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On 20 January, the World Health Organisation's (WHO) executive board unanimously agreed that work should now start on drawing up a new Action plan on avoidable blindness and visual impairment to cover the period 2014-19. In 2003 the World Health Assembly resolution WHA56.26 first recognised the fact that, at the time, 45 million people in the world were blind and that a further 135 million people were visually impaired. The current action plan, adopted in 2009, expires in 2013.
It is hoped that the new action plan will be formally approved by the World Health Assembly - which represents all 194 WHO Member States - at its meeting next year in May 2013.
Australia's response to the World Health Assembly resolution, WHA56.26, was to develop the National framework for action to promote eye health and prevent avoidable blindness and vision loss. The framework provided a blueprint for nationally coordinated action by governments, health professionals, non-government organisations, industry and individuals to work in partnership.
In 2006-07 the Australian government provided $13.8 million over four years to promote eye health and strengthen service care delivery and, in 2009-10, $58.3 million over four years to expand eye and ear health services for Indigenous Australians.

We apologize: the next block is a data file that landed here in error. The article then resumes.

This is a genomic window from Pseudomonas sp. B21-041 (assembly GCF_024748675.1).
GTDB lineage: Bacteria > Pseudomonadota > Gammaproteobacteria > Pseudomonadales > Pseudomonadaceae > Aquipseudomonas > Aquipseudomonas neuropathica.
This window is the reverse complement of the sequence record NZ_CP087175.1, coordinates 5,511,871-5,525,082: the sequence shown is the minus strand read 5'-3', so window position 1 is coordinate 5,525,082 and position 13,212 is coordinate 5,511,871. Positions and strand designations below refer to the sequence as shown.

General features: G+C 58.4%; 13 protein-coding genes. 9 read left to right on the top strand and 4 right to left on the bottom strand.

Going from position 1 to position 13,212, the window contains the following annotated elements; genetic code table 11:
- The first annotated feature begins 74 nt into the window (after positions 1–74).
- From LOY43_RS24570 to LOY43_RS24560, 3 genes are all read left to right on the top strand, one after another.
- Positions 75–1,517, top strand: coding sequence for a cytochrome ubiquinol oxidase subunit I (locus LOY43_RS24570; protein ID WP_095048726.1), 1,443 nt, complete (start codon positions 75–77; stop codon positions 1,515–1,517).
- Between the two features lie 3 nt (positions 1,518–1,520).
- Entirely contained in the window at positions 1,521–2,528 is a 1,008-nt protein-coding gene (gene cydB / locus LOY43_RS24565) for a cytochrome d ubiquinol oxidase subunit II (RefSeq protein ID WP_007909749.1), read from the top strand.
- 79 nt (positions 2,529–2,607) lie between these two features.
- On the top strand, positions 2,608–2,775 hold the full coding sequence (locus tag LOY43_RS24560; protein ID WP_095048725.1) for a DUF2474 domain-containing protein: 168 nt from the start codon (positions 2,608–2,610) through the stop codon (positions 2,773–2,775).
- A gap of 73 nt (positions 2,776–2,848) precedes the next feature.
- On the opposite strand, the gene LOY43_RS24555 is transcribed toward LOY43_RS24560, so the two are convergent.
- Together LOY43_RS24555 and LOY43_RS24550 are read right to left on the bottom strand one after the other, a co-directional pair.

Commenting after the executive board debate, Christian Garms, President of the International Agency for the Prevention of Blindness (IAPB), said:
‘This is an excellent outcome. We are grateful to the board for this decision. In unanimously endorsing the need for a new action plan, the board has reaffirmed the importance of addressing avoidable blindness and visual impairment which is needlessly blighting the lives of millions of people. This new action plan will provide a solid platform from which to continue to work towards the objectives of Vision 2020: the right to sight.'
In Australia, almost 575,000 people are blind or vision impaired. As Australia's population ages, this figure is predicted to rise to almost 801,000 by 2020. A new action plan supports Australia's continued progress towards the goal to eliminate the almost 75 per cent of vision loss that is preventable or treatable.